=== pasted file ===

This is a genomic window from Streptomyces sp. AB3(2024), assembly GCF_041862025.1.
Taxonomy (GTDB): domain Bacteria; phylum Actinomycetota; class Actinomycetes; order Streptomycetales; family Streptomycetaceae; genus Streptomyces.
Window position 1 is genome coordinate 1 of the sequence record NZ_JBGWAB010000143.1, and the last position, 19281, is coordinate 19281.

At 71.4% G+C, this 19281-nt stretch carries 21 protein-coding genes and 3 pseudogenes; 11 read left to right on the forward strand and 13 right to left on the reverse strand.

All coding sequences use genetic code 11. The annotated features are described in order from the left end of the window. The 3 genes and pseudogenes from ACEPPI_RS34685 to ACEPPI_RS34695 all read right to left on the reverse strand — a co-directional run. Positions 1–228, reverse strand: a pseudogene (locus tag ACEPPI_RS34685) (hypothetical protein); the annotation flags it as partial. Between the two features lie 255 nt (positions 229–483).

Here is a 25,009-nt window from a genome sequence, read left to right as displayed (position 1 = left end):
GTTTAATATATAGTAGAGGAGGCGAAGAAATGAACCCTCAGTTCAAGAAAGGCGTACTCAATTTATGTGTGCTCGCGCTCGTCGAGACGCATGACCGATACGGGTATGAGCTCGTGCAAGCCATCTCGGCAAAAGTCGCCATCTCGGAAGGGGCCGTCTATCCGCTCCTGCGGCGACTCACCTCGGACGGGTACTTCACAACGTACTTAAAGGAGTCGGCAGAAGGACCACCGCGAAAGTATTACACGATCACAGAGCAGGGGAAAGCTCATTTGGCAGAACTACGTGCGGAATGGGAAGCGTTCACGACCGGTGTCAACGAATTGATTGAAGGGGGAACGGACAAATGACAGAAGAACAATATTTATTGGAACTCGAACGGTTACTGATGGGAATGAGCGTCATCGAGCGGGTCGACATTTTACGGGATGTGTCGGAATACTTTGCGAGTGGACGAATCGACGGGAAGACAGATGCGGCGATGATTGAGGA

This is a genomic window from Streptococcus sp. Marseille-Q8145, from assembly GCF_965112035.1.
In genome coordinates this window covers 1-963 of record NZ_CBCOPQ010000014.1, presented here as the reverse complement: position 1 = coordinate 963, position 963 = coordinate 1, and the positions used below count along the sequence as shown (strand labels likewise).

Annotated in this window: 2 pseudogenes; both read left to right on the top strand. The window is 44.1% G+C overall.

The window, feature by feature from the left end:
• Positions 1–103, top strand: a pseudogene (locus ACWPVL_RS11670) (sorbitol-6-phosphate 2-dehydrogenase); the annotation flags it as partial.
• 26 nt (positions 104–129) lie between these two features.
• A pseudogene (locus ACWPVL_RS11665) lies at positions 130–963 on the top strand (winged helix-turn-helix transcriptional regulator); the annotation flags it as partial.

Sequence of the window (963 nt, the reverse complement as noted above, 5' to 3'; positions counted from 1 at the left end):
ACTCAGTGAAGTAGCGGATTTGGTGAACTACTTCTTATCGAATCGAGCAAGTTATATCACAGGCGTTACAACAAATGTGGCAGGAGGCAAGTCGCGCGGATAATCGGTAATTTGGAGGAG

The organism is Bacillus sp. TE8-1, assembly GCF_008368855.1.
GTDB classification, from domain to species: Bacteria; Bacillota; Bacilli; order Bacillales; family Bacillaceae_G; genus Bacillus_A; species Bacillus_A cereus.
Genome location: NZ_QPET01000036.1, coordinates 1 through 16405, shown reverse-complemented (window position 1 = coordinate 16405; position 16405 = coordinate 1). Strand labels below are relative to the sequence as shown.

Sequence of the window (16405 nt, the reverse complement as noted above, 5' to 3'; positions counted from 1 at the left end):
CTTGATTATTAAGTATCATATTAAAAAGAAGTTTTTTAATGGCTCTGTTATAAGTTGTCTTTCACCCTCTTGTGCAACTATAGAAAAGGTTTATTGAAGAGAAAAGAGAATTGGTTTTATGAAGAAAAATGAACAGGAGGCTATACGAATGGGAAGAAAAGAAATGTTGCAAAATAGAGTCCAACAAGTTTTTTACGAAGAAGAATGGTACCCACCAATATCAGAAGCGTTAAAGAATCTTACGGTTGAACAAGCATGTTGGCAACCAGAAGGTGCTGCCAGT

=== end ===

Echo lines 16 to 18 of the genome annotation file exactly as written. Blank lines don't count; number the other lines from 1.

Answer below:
ACTCAGTGAAGTAGCGGATTTGGTGAACTACTTCTTATCGAATCGAGCAAGTTATATCACAGGCGTTACAACAAATGTGGCAGGAGGCAAGTCGCGCGGATAATCGGTAATTTGGAGGAG

The organism is Bacillus sp. TE8-1, assembly GCF_008368855.1.
GTDB classification, from domain to species: Bacteria; Bacillota; Bacilli; order Bacillales; family Bacillaceae_G; genus Bacillus_A; species Bacillus_A cereus.